Yesterday’s New York Times featured a front page, above the fold story headlined “Error and Fraud at Issue as Absentee Voting Rises.” This is an issue the Brennan Center has been following closely for years. The article by Adam Liptak raises many good points, including the fact that “votes by mail are less likely to be counted, more likely to be compromised and more likely to be contested than those cast in a voting booth.” The whole thing is definitely worth a read for election administration junkies, and anyone concerned about what kind of mess the country might face in the event of an extremely close presidential contest.
As Liptak notes, the number of people voting by mail has nearly doubled in the last few years, and could easily exceed 1 in 5 votes cast this November. While there are many reasons to be concerned about voting by mail, the truth is we are likely to see more and more of it in the coming years.
So what can be done to improve this system, if it is here to stay? One area of focus at the Brennan Center has been to reduce the kind of technical errors that have led hundreds of thousands of legitimate votes to go uncounted. In a report released this summer, the Brennan Center estimated that in just the 2008 and 2010 general elections, as many as 350,000 absentee ballots were discarded for technical errors like failing to properly complete the absentee ballot envelope. There are at least three things that states and counties can do to make sure more votes are counted:
- First, work with usability, design, and plain language experts to improve the design of the envelope to eliminate confusing design and language that can lead voters to make technical mistakes that invalidate otherwise legitimate votes. As noted in Better Design, Better Ballots, Minnesota did this in 2009 and 2011, and most likely saved thousands of votes with improved design.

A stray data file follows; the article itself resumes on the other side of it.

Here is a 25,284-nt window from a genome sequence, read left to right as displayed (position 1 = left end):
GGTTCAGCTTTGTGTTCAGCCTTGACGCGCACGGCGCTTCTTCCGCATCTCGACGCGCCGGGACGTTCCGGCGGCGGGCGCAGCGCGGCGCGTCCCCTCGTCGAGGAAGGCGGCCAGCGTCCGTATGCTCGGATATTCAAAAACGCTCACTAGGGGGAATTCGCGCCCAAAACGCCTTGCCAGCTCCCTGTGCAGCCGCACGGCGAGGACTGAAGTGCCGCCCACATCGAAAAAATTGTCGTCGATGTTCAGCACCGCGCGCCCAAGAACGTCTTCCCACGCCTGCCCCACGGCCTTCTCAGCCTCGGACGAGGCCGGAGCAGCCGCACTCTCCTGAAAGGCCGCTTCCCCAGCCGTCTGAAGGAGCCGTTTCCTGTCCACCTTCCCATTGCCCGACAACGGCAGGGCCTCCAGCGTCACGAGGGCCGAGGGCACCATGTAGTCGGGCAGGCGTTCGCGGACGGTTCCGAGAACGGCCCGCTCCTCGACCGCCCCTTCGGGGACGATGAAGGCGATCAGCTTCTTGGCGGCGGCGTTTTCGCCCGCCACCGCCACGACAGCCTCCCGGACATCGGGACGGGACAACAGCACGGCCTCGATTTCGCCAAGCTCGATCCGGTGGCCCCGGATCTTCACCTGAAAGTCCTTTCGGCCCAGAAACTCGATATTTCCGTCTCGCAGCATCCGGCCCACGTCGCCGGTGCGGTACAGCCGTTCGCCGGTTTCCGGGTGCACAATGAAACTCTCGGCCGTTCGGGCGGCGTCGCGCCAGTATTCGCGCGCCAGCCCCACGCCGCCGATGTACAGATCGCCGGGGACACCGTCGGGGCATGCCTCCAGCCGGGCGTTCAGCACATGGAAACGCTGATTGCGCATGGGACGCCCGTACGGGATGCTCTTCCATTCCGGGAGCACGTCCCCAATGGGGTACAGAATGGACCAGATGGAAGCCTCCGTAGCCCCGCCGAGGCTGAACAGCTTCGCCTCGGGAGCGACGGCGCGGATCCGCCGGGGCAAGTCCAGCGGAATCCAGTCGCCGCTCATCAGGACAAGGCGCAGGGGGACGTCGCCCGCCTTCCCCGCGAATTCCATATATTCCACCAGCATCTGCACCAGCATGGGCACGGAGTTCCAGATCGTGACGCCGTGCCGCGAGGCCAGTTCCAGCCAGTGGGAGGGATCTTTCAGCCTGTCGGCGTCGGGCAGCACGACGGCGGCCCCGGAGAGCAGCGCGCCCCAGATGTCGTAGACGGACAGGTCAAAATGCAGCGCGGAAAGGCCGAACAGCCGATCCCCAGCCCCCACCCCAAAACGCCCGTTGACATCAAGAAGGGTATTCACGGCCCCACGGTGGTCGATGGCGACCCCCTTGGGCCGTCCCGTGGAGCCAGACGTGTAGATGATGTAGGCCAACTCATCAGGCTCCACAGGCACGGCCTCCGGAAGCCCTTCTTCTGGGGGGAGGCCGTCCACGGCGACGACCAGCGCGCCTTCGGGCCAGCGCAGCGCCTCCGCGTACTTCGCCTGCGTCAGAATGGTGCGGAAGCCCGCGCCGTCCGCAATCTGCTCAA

- Second, improve the design of the ballots themselves. One great source of suggestions for how to do that is here. As Professors Michael Alvarez, Charles Stewart and Dustin Beckett of the Caltech-MIT Voting Technology Project have noted, voters who vote by mail do not have the benefit of polling place machines, which can “tell” voters if they chose too many candidates or skipped a contest and give them an opportunity to correct mismarked ballots. Nor can such voters easily call on poll workers or election officials for help if they have a problem. The result seems to be that even voters who properly fill out the ballot envelope are far more likely to lose their votes because of mistakes on the ballots themselves.
- Finally, adopt procedures to allow election officials to contact voters when their absentee ballot envelopes are technically insufficient so they can correct them and ensure their votes will be counted. Minnesota did that in 2009. Some, including then Secretary of State Jennifer Brunner, tried to get this same fix in place in Ohio in 2009. Unfortunately, they ultimately failed.
These solutions won’t solve all of the problems associated with vote by mail, but they will ameliorate one of the biggest downsides to the system — namely the rejection of otherwise legitimate votes.